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Trinity Forum Announces Two New Additions to Board of Trustees

WASHINGTON – The Trinity Forum today announced that Richard Miles, cofounder of the Cade Museum for Creativity and Invention, and Matthew Teague, an executive with Walton Communities, have joined their Board of Trustees.

“The Trinity Forum is honored to welcome Richard Miles and Matthew Teague onto our Board of Trustees,” said Trinity Forum President Cherie Harder. “As leaders in the business, diplomacy, and nonprofit sectors, Mr. Miles and Mr. Teague will greatly benefit Trinity and our mission of cultivating a new generation of leaders.”

Richard Miles co-founded the Cade Museum for Creativity and Invention in Gainesville, Florida and has served as vice president on its Board of Directors. Mr. Miles previously served as a foreign service officer in the U.S. State Department from 1993-2009, where his assignments included a Provincial Reconstruction Team in Iraq, and service on the staff of the National Security Council (NSC).

Mr. Teague serves as Development Director at Walton Communities, an Atlanta-based real estate company with properties throughout Georgia that is dedicated to creating affordable housing for families and seniors. Teague previously served as an Associate Director of Presidential Personnel at the White House under President George W. Bush, where he recruited senior executives into the cabinet agencies.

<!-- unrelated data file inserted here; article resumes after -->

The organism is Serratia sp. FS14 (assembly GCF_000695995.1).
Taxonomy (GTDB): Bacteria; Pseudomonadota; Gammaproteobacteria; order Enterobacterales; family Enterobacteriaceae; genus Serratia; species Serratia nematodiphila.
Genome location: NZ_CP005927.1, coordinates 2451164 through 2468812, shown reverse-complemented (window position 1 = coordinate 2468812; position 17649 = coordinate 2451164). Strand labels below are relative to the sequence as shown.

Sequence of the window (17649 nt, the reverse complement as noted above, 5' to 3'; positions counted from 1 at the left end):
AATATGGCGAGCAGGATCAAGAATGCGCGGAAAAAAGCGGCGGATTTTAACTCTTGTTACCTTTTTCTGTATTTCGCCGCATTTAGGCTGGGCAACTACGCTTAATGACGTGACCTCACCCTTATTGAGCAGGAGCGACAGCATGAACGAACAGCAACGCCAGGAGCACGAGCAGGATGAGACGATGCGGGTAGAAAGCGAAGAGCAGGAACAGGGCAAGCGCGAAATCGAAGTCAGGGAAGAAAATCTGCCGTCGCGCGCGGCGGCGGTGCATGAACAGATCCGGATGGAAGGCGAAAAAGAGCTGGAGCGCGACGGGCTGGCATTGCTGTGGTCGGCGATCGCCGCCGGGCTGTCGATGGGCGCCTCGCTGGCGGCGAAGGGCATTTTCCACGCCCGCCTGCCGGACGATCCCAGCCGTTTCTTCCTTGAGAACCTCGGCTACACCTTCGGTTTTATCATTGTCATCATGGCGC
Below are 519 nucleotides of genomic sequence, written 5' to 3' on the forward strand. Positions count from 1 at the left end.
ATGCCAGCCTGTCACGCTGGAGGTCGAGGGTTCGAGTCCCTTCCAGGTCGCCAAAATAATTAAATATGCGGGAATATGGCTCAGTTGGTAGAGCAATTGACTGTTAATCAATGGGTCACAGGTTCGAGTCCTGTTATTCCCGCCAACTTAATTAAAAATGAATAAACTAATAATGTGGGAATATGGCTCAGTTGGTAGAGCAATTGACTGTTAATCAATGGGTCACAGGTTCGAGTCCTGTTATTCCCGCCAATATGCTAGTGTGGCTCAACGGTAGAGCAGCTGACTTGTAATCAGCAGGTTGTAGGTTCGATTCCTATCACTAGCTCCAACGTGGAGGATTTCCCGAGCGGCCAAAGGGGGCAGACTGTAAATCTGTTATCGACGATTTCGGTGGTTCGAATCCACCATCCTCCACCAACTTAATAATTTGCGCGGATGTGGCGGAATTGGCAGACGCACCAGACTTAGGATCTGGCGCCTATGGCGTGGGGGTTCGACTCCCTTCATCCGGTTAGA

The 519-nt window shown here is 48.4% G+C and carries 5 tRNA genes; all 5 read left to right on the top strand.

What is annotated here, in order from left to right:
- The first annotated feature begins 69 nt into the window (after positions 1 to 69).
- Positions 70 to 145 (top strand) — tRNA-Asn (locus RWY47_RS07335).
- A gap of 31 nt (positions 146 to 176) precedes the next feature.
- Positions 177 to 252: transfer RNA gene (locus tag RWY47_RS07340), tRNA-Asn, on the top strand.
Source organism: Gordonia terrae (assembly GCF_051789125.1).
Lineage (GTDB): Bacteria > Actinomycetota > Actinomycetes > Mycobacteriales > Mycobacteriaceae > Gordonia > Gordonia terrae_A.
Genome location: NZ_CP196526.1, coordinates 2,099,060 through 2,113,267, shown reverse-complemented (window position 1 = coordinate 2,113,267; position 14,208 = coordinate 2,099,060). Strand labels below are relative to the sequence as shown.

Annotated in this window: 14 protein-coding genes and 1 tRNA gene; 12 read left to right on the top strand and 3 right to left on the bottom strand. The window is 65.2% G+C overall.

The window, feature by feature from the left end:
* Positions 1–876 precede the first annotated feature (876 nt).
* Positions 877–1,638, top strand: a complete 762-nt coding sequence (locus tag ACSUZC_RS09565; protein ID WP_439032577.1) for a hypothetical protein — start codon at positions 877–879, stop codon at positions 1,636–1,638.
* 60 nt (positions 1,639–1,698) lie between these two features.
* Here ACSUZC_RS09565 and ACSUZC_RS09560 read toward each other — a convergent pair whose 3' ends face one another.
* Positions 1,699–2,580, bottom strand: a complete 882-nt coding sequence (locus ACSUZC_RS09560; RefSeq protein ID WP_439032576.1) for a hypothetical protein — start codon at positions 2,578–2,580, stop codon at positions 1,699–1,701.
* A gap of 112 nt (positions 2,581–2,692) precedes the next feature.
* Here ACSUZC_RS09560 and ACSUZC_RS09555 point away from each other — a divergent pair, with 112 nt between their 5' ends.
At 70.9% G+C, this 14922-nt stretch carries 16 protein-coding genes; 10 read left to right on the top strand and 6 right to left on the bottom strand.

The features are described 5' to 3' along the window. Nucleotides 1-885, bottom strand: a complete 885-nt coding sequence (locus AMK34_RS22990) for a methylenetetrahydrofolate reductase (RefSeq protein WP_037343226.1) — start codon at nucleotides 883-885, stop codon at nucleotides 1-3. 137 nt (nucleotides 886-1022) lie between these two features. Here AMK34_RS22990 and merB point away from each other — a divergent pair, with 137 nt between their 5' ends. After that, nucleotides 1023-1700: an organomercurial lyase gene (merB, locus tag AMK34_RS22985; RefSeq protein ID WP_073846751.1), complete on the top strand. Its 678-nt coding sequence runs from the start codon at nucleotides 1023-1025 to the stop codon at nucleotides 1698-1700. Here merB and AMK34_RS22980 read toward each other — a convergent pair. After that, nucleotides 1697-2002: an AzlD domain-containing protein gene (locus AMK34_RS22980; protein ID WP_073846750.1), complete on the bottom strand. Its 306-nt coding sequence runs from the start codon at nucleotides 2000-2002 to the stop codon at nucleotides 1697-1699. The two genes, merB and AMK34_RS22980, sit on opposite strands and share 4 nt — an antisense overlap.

***The Trinity Forum is a nonprofit

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Editors' Note: This article first appeared in Patheos online and is part of the Patheos Public Square on Faith and the Election. You can find the article here.

Faith inevitably shapes politics. It cannot be otherwise, as faith speaks to ultimate questions — the character and will of God, the purpose of life, the nature of man, the means of justice, and the path to human flourishing. All have broad and deep political implications and consequences. But perhaps one of the most important roles our faith plays in this election season is to remind us of the limits of politics.
The Christian faith shows these limits by revealing the flaws of human nature. The Christian understanding of man as made in the image of God, and thus possessing an intrinsic dignity and worth — while also marked by an innate inclination toward selfishness and corruption — offers both hope and realism about the capacity of government.
The flaws of human nature — the doctrine of original sin — affect not only the individual, but also a nation.... Read more

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